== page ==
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Latest News in Indiana

  • Indiana Republican: guns in schools are fantastic because “abortion!”

    From April 10, 2013:

    In a jaw-dropping moment on Tuesday, Republicans in the GOP-dominated Indiana General Assembly got their wires seriously crossed:

    State Rep. Jim Lucas, R-Seymour, who devised the plan, said Indiana schools are vulnerable to armed intruders and suggested mass shootings at Columbine, Colo.; Virginia Tech University; and Fort Hood, Texas, could have been prevented by armed personnel.

    [Democratic state Rep. and former Hammond police captain Linda] Lawson pointed out that Columbine had an armed police officer in the building, Virginia Tech has its own campus police department and that pretty much everyone at an Army base knows how to shoot a gun.

    Lucas responded by arguing abortion results in more annual deaths than gun accidents, at which point Brown, the committee chairman, halted the discussion and asked Lucas to leave the hearing.  [emphasis added]

  • Indiana GOP's New Rule: Go to college, lose your right to vote

    From February 6, 2013:

    Indiana Republican legislators, who've already made their state one of the most difficult to vote in, have proposed a new bill to make attendance at an Indiana college or university a legal impediment to voting.

    According to the Indianapolis Star, "Under House Bill 1311, students who pay out-of-state tuition would not be able to vote in Indiana," effectively establishing a 12-month residency requirement for voting in the state, applicable only to college students and no one else.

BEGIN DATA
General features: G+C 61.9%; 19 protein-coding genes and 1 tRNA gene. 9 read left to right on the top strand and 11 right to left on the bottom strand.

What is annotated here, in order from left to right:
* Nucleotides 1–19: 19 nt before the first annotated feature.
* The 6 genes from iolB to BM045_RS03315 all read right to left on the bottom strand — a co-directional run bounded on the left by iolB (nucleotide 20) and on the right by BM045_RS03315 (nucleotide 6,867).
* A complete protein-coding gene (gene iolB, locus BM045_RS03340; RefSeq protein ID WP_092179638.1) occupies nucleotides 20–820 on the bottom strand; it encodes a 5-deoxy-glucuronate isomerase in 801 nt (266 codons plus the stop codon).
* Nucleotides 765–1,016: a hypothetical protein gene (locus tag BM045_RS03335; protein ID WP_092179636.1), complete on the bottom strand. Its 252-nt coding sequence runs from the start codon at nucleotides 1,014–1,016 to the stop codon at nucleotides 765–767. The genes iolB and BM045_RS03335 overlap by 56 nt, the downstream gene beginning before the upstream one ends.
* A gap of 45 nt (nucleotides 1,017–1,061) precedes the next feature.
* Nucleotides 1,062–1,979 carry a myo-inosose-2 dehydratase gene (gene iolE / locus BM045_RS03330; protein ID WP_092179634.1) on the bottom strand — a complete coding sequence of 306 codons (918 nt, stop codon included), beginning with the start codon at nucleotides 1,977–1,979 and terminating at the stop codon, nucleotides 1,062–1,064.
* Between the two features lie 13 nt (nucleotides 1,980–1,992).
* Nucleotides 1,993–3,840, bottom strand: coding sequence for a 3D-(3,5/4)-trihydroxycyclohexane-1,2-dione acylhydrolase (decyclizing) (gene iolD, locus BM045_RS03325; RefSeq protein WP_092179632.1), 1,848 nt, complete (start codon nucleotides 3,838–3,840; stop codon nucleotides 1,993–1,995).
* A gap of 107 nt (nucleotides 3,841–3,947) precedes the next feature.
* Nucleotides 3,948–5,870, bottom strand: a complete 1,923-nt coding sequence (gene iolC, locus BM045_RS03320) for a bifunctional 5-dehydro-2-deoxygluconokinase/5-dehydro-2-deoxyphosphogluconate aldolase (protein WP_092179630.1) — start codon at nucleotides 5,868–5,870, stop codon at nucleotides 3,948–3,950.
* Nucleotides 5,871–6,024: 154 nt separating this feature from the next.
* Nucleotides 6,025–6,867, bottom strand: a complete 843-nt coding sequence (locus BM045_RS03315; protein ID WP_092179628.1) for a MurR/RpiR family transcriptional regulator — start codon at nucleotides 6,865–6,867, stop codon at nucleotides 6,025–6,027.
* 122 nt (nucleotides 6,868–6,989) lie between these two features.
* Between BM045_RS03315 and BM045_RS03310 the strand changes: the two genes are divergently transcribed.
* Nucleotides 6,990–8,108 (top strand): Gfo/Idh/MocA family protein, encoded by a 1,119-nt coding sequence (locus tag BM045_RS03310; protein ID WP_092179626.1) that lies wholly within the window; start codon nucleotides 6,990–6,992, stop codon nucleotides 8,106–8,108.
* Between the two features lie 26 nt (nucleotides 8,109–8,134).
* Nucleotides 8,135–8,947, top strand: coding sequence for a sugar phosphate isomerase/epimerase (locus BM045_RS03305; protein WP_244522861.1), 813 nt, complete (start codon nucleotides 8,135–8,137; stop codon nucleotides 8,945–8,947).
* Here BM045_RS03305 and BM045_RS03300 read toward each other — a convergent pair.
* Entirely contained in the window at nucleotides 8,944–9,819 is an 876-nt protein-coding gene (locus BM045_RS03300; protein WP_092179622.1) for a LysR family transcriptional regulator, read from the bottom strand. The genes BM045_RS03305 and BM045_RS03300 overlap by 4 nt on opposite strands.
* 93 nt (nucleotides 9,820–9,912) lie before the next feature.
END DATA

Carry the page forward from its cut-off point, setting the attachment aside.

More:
• Indiana Senate Democrats put universal pre-K on the agenda

    If Indiana Republicans had gone this route instead of undermining the middle class and busting unions, they might still be touting the so-called "Indiana Miracle" instead of complaining that their state is suddenly in "survival mode." But the past is the past, and Indiana Senate Democrats have just rolled out a major new initiative to help Hoosier families "survive" the mess Republicans have created:  universal pre-K.

    “The payoff is clear,” said [Senate Democratic Leader Tim] Lanane. “High-quality pre-k programs produce students who are more likely to graduate from high school, earn a higher income, own a home and less likely to require remediation or commit crimes. With this initiative, we can put all Hoosier children on the path toward success.”

  • Indiana Republicans propose slashing prenatal care

    In the oft-quoted words of Vice President Biden, "Show me your budget, and I will tell you what you value."  And that's never been more true than with Indiana Republican legislators, who recently tried to push through a backdoor plan to cut "$40 million through 2020 by limiting the number of low ­income women covered for prenatal care under Medicaid."

    The Republican proposal is not the result of declining need, as Indiana "still ranks near the bottom nationally in first trimester prenatal care and high in the number of preterm births, babies with low birth weights and infant mortality."  And "research that shows reducing funding for pregnant women will lead to poorer care for mothers and their babies, more spending on health problems for the children later in life and higher infant mortality and low birth weights."

    Nor did the GOP plan get any public hearing; its chief supporter urged legislators to insert the cuts secretly, behind closed doors in a House-Senate conference committee.  And the Republican Chairman of the House Public Health Committee noted that "there had been no discussion before this week about cutting Medicaid benefits for pregnant ­women."